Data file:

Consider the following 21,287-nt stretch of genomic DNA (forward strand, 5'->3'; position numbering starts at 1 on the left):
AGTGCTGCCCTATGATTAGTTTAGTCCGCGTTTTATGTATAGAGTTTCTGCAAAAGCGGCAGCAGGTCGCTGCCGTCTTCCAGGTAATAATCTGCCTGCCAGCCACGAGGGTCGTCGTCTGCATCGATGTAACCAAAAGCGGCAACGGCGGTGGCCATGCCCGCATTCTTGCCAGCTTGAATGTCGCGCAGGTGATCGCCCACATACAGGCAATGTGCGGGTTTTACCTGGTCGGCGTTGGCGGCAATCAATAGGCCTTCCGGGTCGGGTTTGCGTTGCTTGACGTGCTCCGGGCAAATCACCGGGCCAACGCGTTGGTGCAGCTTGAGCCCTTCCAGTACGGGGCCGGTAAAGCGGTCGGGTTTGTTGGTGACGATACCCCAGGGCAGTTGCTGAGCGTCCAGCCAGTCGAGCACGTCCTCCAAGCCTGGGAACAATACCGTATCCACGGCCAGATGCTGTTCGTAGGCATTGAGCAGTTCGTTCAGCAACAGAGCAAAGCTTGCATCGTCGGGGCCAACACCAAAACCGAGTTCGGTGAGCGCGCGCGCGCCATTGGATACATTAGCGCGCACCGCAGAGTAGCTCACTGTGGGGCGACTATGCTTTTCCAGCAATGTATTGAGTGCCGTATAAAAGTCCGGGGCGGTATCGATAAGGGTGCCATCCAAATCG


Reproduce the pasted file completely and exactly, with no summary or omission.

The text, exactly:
Consider the following 21,287-nt stretch of genomic DNA (forward strand, 5'->3'; position numbering starts at 1 on the left):
AGTGCTGCCCTATGATTAGTTTAGTCCGCGTTTTATGTATAGAGTTTCTGCAAAAGCGGCAGCAGGTCGCTGCCGTCTTCCAGGTAATAATCTGCCTGCCAGCCACGAGGGTCGTCGTCTGCATCGATGTAACCAAAAGCGGCAACGGCGGTGGCCATGCCCGCATTCTTGCCAGCTTGAATGTCGCGCAGGTGATCGCCCACATACAGGCAATGTGCGGGTTTTACCTGGTCGGCGTTGGCGGCAATCAATAGGCCTTCCGGGTCGGGTTTGCGTTGCTTGACGTGCTCCGGGCAAATCACCGGGCCAACGCGTTGGTGCAGCTTGAGCCCTTCCAGTACGGGGCCGGTAAAGCGGTCGGGTTTGTTGGTGACGATACCCCAGGGCAGTTGCTGAGCGTCCAGCCAGTCGAGCACGTCCTCCAAGCCTGGGAACAATACCGTATCCACGGCCAGATGCTGTTCGTAGGCATTGAGCAGTTCGTTCAGCAACAGAGCAAAGCTTGCATCGTCGGGGCCAACACCAAAACCGAGTTCGGTGAGCGCGCGCGCGCCATTGGATACATTAGCGCGCACCGCAGAGTAGCTCACTGTGGGGCGACTATGCTTTTCCAGCAATGTATTGAGTGCCGTATAAAAGTCCGGGGCGGTATCGATAAGGGTGCCATCCAAATCG